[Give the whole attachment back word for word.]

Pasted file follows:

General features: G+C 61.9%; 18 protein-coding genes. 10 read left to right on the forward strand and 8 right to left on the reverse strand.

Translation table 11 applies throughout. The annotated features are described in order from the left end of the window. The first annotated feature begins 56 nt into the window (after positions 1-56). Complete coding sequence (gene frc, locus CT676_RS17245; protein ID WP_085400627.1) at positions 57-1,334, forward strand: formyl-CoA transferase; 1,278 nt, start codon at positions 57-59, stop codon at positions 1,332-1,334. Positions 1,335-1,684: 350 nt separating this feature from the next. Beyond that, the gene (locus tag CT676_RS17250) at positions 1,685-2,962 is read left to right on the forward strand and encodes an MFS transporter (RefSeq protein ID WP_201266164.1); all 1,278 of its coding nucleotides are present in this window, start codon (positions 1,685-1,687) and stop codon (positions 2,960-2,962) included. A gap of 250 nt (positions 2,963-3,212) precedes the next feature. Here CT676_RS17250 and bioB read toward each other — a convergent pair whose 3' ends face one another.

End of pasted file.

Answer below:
General features: G+C 61.9%; 18 protein-coding genes. 10 read left to right on the forward strand and 8 right to left on the reverse strand.

Translation table 11 applies throughout. The annotated features are described in order from the left end of the window. The first annotated feature begins 56 nt into the window (after positions 1-56). Complete coding sequence (gene frc, locus CT676_RS17245; protein ID WP_085400627.1) at positions 57-1,334, forward strand: formyl-CoA transferase; 1,278 nt, start codon at positions 57-59, stop codon at positions 1,332-1,334. Positions 1,335-1,684: 350 nt separating this feature from the next. Beyond that, the gene (locus tag CT676_RS17250) at positions 1,685-2,962 is read left to right on the forward strand and encodes an MFS transporter (RefSeq protein ID WP_201266164.1); all 1,278 of its coding nucleotides are present in this window, start codon (positions 1,685-1,687) and stop codon (positions 2,960-2,962) included. A gap of 250 nt (positions 2,963-3,212) precedes the next feature. Here CT676_RS17250 and bioB read toward each other — a convergent pair whose 3' ends face one another.